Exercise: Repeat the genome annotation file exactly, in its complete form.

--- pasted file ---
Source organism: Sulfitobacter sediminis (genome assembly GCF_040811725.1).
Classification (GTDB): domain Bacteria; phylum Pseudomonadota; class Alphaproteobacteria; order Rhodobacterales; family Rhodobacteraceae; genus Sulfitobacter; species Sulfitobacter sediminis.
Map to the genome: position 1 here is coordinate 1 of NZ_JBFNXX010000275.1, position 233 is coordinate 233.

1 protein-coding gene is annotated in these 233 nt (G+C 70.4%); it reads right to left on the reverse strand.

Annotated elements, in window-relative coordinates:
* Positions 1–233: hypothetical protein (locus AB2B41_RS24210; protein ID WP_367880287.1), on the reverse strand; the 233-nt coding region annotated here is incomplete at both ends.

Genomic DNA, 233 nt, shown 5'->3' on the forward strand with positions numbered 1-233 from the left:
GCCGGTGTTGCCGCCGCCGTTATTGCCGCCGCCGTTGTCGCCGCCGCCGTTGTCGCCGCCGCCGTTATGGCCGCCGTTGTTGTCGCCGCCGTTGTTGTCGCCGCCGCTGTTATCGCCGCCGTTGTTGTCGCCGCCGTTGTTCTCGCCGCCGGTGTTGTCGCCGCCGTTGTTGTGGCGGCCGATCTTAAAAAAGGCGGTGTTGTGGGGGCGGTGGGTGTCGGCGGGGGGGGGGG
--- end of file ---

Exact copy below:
Source organism: Sulfitobacter sediminis (genome assembly GCF_040811725.1).
Classification (GTDB): domain Bacteria; phylum Pseudomonadota; class Alphaproteobacteria; order Rhodobacterales; family Rhodobacteraceae; genus Sulfitobacter; species Sulfitobacter sediminis.
Map to the genome: position 1 here is coordinate 1 of NZ_JBFNXX010000275.1, position 233 is coordinate 233.

1 protein-coding gene is annotated in these 233 nt (G+C 70.4%); it reads right to left on the reverse strand.

Annotated elements, in window-relative coordinates:
* Positions 1–233: hypothetical protein (locus AB2B41_RS24210; protein ID WP_367880287.1), on the reverse strand; the 233-nt coding region annotated here is incomplete at both ends.

Genomic DNA, 233 nt, shown 5'->3' on the forward strand with positions numbered 1-233 from the left:
GCCGGTGTTGCCGCCGCCGTTATTGCCGCCGCCGTTGTCGCCGCCGCCGTTGTCGCCGCCGCCGTTATGGCCGCCGTTGTTGTCGCCGCCGTTGTTGTCGCCGCCGCTGTTATCGCCGCCGTTGTTGTCGCCGCCGTTGTTCTCGCCGCCGGTGTTGTCGCCGCCGTTGTTGTGGCGGCCGATCTTAAAAAAGGCGGTGTTGTGGGGGCGGTGGGTGTCGGCGGGGGGGGGGG